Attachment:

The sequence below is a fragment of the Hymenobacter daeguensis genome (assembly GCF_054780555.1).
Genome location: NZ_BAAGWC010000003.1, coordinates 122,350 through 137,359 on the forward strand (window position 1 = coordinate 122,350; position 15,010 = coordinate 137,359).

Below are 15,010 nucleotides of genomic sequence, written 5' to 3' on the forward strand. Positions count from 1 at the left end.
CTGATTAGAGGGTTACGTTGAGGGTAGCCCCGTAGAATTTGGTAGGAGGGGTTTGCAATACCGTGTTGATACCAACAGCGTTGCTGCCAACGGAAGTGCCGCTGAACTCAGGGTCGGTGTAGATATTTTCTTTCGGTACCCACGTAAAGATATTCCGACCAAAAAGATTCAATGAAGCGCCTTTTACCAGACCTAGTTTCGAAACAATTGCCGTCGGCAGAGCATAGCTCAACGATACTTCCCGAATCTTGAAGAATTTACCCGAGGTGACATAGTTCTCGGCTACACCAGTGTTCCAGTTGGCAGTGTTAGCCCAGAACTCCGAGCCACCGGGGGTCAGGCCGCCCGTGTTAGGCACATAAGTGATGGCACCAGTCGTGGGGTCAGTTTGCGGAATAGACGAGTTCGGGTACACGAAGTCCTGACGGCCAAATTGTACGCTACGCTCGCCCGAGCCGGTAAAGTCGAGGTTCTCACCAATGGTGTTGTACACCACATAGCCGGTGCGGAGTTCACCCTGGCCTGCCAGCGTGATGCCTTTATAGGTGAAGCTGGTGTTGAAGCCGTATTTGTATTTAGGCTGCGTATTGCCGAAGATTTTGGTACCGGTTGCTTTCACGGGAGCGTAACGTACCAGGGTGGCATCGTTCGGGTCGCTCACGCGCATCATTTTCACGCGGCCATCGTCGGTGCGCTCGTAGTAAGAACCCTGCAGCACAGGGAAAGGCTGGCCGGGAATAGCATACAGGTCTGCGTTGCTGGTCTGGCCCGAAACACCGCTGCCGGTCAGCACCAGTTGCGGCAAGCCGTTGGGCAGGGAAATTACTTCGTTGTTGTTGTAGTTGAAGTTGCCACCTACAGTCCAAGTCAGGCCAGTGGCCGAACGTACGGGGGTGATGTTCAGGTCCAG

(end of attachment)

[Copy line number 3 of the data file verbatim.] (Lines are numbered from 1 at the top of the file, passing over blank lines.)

Below are 15,010 nucleotides of genomic sequence, written 5' to 3' on the forward strand. Positions count from 1 at the left end.